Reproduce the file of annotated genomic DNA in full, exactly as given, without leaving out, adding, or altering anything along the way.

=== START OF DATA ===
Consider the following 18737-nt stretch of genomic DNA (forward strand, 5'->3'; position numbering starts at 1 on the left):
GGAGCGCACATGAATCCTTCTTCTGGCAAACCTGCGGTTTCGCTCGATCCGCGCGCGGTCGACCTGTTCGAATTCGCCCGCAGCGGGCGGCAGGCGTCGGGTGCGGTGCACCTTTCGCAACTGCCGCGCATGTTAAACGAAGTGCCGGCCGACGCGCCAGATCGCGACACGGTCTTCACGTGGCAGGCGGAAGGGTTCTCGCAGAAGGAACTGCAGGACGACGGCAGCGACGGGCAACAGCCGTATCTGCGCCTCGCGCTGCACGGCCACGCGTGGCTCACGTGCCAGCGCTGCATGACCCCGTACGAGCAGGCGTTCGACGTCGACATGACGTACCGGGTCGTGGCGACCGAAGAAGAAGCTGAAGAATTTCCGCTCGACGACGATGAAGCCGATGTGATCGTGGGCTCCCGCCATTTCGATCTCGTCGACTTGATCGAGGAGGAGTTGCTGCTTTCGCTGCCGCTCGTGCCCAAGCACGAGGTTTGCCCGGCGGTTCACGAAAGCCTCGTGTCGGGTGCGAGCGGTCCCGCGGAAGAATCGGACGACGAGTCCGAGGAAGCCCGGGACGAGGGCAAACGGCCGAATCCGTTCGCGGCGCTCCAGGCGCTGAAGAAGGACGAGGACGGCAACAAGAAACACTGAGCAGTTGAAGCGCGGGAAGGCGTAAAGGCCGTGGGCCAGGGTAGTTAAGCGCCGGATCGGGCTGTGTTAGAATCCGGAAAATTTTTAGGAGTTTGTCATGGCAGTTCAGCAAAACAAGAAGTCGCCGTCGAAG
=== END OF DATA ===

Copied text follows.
Consider the following 18737-nt stretch of genomic DNA (forward strand, 5'->3'; position numbering starts at 1 on the left):
GGAGCGCACATGAATCCTTCTTCTGGCAAACCTGCGGTTTCGCTCGATCCGCGCGCGGTCGACCTGTTCGAATTCGCCCGCAGCGGGCGGCAGGCGTCGGGTGCGGTGCACCTTTCGCAACTGCCGCGCATGTTAAACGAAGTGCCGGCCGACGCGCCAGATCGCGACACGGTCTTCACGTGGCAGGCGGAAGGGTTCTCGCAGAAGGAACTGCAGGACGACGGCAGCGACGGGCAACAGCCGTATCTGCGCCTCGCGCTGCACGGCCACGCGTGGCTCACGTGCCAGCGCTGCATGACCCCGTACGAGCAGGCGTTCGACGTCGACATGACGTACCGGGTCGTGGCGACCGAAGAAGAAGCTGAAGAATTTCCGCTCGACGACGATGAAGCCGATGTGATCGTGGGCTCCCGCCATTTCGATCTCGTCGACTTGATCGAGGAGGAGTTGCTGCTTTCGCTGCCGCTCGTGCCCAAGCACGAGGTTTGCCCGGCGGTTCACGAAAGCCTCGTGTCGGGTGCGAGCGGTCCCGCGGAAGAATCGGACGACGAGTCCGAGGAAGCCCGGGACGAGGGCAAACGGCCGAATCCGTTCGCGGCGCTCCAGGCGCTGAAGAAGGACGAGGACGGCAACAAGAAACACTGAGCAGTTGAAGCGCGGGAAGGCGTAAAGGCCGTGGGCCAGGGTAGTTAAGCGCCGGATCGGGCTGTGTTAGAATCCGGAAAATTTTTAGGAGTTTGTCATGGCAGTTCAGCAAAACAAGAAGTCGCCGTCGAAG